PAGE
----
Local radio stations are also planning to preview our musical program and other festival activities. Tune in to WMMQ/94.9 and the Capitol City Blues Cruise with Scotty Allman, Sundays, 7-9 p.m.; WDBM/88.9 and Progressive Torch & Twang, Tuesdays, 8 p.m. - midnight; and WLNZ/89.7, Michigan Music Box, Thursdays at 7 p.m. and Saturdays at 3 p.m.
CAMPUS AND COMMUNITY' ON OUR NATION'S 'FRONT LAWN'... AND EAST LANSING
MSU Museum and GLFF curators are working right now at the Smithsonian's annual Folklife Festival, which has a focus on "Campus and Community" for its educational exhibits. The Smithsonian event, on the nation's "front lawn," in Washington, D.C., goes on through July 8. Next up, we'll adapt it for an exhibit at GLFF, Aug. 10-12.
Drawing on the Smithsonian’s "Campus and Community" theme, GLFF children's activities will explore campus lore and MSU traditions, including
-Painting "the Rock"
-Planting a small 4-H Pizza Garden
-Decorating a heritage tree to honor family members
-Building a homecoming float for the 2012 fall parade
The MSU Dairy Store will also be on hand! The "Campus and Community" program and children's activities take place Saturday and Sunday at GLFF, 12 p.m. - 6 p.m., and are primarily on and around Abbot Road -- across from City Hall.
2012 MICHIGAN HERITAGE AWARDS
2012 Michigan Heritage Awardees will be honored at GLFF on Sunday, Aug. 12, at 3:30 p.m. The Michigan Heritage Award is the state's highest distinction to honor individuals who continue their family community and cultural traditions with excellence and devotion.
-Johnnie Bassett, Oak Park (Oakland County), Blues guitar and vocals
-Paulette Brockington, Highland Park (Wayne County), Swing dance and Lindy hop
-The Ship's Company, Friends Good Will, South Haven (Van Buren County), marlinespike seamanship
-René Meave and Guillermo Martinez, Plainwell (Allegan County) and Kalamazoo (Kalamazoo County), Tejano music (Michigan-style)
The Michigan State University Museum is looking for volunteers to help at the Great Lakes Folk Festival (GLFF) in Aug. 10-12 in downtown East Lansing.
Volunteer positions include festival set-up and takedown, bike parking, assisting in the children's area, staffing the information booth and GLFF marketplace, and collecting donations in the "bucket brigade." More than 400 volunteers are needed to help produce the event. Most volunteer shifts are three hours long.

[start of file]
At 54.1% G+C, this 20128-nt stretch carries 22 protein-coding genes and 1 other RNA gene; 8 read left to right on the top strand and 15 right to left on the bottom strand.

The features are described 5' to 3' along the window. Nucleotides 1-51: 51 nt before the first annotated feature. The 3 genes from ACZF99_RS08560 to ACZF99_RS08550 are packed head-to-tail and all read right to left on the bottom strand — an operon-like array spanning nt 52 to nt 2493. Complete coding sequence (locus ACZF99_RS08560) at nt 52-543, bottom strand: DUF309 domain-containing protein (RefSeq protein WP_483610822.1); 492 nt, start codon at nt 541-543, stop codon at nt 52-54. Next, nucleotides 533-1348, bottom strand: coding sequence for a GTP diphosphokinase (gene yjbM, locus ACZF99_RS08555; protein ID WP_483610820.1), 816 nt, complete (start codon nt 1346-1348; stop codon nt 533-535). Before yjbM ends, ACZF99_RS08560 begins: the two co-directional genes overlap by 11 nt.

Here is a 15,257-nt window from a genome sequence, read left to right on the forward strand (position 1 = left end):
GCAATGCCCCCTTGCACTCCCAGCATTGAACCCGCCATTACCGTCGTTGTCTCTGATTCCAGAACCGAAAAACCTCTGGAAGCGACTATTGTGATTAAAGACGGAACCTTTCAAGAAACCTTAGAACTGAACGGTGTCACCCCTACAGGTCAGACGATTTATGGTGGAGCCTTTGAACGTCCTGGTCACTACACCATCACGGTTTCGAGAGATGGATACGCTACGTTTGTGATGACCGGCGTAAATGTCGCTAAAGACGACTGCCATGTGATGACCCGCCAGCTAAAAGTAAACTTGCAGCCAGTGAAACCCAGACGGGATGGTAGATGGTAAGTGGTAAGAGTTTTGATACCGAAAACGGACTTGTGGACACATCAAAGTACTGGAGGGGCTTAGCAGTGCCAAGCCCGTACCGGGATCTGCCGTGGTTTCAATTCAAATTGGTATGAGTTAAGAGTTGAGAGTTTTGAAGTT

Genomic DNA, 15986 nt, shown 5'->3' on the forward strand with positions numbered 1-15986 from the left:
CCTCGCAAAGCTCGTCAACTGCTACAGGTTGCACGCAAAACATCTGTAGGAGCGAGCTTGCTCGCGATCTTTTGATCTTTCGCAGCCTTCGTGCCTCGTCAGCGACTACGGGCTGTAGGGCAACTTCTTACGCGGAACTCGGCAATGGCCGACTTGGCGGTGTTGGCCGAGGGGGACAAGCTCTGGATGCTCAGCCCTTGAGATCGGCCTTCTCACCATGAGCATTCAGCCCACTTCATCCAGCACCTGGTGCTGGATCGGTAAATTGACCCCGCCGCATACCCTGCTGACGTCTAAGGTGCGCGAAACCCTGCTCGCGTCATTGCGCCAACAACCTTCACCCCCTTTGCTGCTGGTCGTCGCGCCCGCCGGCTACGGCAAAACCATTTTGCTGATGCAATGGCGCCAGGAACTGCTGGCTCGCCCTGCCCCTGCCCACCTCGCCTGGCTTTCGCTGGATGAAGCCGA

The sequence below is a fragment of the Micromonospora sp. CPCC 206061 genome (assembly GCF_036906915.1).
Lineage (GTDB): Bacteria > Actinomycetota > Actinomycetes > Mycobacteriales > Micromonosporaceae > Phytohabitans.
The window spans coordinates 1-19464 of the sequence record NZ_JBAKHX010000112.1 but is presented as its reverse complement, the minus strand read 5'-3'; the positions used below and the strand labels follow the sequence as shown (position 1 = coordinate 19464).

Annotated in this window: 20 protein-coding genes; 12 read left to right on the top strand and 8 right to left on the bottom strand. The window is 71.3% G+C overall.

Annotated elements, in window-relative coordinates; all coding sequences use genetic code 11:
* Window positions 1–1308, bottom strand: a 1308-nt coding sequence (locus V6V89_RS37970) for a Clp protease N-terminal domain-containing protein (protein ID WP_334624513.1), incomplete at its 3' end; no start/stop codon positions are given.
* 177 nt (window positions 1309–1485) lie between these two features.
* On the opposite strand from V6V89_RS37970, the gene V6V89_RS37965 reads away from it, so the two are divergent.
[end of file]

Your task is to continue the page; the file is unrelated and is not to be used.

The Great Lakes Folk Festival is the MSU Museum's annual arts and culture festival, showcasing the best in traditional music, authentic food and handmade crafts from across the country and the world.
Please donate to help sustain our folk festival programs! We depend on a diverse mix of funding -- from national and state grants, to MSU departments, to businesses and corporate partnerships, and Great Friends, like you!
Make a gift online: Donate Here from the main page!
NEW 'GREAT FOLKS' BLOG
Michigan State University Museum has launched GREAT FOLKS! - a new blog dedicated to expanding the community of tradition bearers and those who want to learn more about the music, stories, dance, foodways, art and cultural heritage of Michigan and beyond. Bob Blackman, long-time host of WKAR's "Folk Tradition" will blog, along with a team of MSU Museum contributors committed to sharing news and information, and more traditional arts activities and resources of the MSU Museum and other organizations around the state.
The blog is sponsored by the Michigan State University Museum's Michigan Traditional Arts Program, a partnership with the Michigan Council for Arts and Cultural Affairs.
CONSTRUCTION IN EAST LANSING THIS SUMMER; ADAPTING OUR GLFF SITE
We'll be working around some major construction projects in downtown East Lansing this summer, so don't be surprised to see a few changes in our festival site.
Everything's there, but we'll be moving west and north to accommodate the projects that are anchored around the intersection of Albert and MAC. If you attended the East Lansing Art Festival a few weeks ago, we'll have a pretty similar layout.
The main changes you'll notice: our main open-air music stage will be in the City Hall Parking Lot, off Abbot road. (Bonuses will be some tree cover and a grass berm!)
Also, the Children's Folk Activities Area will be across the street from City Hall, also off Abbot Road.
MSU MUSEUM SEEKS ARTISTS, VENDORS FOR GLFF MARKETPLACE, AUG. 10-12
The Michigan State University Museum is seeking traditional arts and “green” artists and vendors of “green” lifeways products for its annual Great Lakes Folk Festival, Aug. 10-12 in downtown East Lansing.
Curated by the MSU Museum staff, the marketplace will be limited to 60 artists and vendors who meet the criteria for a traditional/folk or green artist. Folk or traditional art is generally learned by example from a family or community member, through imitation and repetition, rather than through formal instruction such as classes or workshops. Traditional art, as practiced by ethnic, regional, occupational, familial, and religious groups, refers to the traditional expressions through which these communities maintain and pass on their shared sense of beauty, identity, and values. Green artists take used or recycled materials and upcycle them to make art or functional objects. The products convey the artists' wisdom, skill and creativity for conserving the planet and using materials in a sometimes recognizable, and sometimes surprising way.
New this year: interested vendors should go to zapplication.org and search for MSU Museum's Great Lakes Folk Festival. ZAPP is an online application system that allows artists to upload high-resolution digital images of their artwork and apply to participate in juried art shows, festivals and fairs. The application deadline is June 15, 2012.